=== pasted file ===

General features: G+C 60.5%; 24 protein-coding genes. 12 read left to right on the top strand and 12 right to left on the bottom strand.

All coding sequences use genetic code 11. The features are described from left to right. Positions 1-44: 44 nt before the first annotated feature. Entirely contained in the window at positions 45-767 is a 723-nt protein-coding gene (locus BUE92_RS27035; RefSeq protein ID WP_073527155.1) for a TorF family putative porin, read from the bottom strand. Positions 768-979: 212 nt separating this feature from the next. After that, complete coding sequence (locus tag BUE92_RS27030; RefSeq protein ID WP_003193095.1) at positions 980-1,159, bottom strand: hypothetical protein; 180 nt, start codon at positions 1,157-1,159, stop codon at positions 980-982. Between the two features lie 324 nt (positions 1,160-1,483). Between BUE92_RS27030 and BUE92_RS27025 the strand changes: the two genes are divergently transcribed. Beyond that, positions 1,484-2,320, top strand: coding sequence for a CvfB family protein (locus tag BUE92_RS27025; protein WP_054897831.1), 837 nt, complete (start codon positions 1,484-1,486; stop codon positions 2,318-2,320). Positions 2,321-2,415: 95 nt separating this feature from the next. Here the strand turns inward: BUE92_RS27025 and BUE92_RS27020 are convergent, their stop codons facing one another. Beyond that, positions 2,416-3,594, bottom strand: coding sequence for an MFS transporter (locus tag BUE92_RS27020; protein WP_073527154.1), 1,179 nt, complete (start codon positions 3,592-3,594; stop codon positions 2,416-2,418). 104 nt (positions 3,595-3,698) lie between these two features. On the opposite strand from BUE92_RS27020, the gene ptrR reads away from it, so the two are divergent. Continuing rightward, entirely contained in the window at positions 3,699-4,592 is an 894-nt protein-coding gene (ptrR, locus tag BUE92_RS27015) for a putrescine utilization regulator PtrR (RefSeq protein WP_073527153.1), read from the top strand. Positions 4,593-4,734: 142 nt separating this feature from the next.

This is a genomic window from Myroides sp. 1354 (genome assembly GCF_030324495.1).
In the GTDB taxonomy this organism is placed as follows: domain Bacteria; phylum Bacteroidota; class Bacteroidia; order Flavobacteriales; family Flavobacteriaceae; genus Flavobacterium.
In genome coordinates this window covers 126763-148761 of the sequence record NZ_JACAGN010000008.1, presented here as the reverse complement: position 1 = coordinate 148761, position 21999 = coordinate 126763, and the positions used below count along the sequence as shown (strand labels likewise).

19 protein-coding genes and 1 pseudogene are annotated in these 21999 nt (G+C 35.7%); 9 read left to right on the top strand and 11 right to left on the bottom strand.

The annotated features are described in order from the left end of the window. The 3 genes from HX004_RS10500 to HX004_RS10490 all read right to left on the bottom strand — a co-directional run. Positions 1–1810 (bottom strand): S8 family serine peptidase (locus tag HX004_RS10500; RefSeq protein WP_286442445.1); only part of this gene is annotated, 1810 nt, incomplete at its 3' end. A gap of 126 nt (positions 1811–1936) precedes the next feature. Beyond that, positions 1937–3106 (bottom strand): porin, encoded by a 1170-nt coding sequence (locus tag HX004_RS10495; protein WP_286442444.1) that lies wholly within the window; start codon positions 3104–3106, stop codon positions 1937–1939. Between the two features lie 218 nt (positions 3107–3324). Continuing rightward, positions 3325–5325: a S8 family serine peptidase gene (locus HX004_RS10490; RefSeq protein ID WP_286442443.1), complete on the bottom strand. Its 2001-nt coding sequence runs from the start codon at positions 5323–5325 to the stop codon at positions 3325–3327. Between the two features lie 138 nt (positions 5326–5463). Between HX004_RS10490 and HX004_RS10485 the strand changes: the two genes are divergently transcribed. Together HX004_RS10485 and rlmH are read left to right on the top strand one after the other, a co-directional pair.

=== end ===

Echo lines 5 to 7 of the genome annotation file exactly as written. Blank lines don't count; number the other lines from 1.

In genome coordinates this window covers 126763-148761 of the sequence record NZ_JACAGN010000008.1, presented here as the reverse complement: position 1 = coordinate 148761, position 21999 = coordinate 126763, and the positions used below count along the sequence as shown (strand labels likewise).

19 protein-coding genes and 1 pseudogene are annotated in these 21999 nt (G+C 35.7%); 9 read left to right on the top strand and 11 right to left on the bottom strand.

The annotated features are described in order from the left end of the window. The 3 genes from HX004_RS10500 to HX004_RS10490 all read right to left on the bottom strand — a co-directional run. Positions 1–1810 (bottom strand): S8 family serine peptidase (locus tag HX004_RS10500; RefSeq protein WP_286442445.1); only part of this gene is annotated, 1810 nt, incomplete at its 3' end. A gap of 126 nt (positions 1811–1936) precedes the next feature. Beyond that, positions 1937–3106 (bottom strand): porin, encoded by a 1170-nt coding sequence (locus tag HX004_RS10495; protein WP_286442444.1) that lies wholly within the window; start codon positions 3104–3106, stop codon positions 1937–1939. Between the two features lie 218 nt (positions 3107–3324). Continuing rightward, positions 3325–5325: a S8 family serine peptidase gene (locus HX004_RS10490; RefSeq protein ID WP_286442443.1), complete on the bottom strand. Its 2001-nt coding sequence runs from the start codon at positions 5323–5325 to the stop codon at positions 3325–3327. Between the two features lie 138 nt (positions 5326–5463). Between HX004_RS10490 and HX004_RS10485 the strand changes: the two genes are divergently transcribed. Together HX004_RS10485 and rlmH are read left to right on the top strand one after the other, a co-directional pair.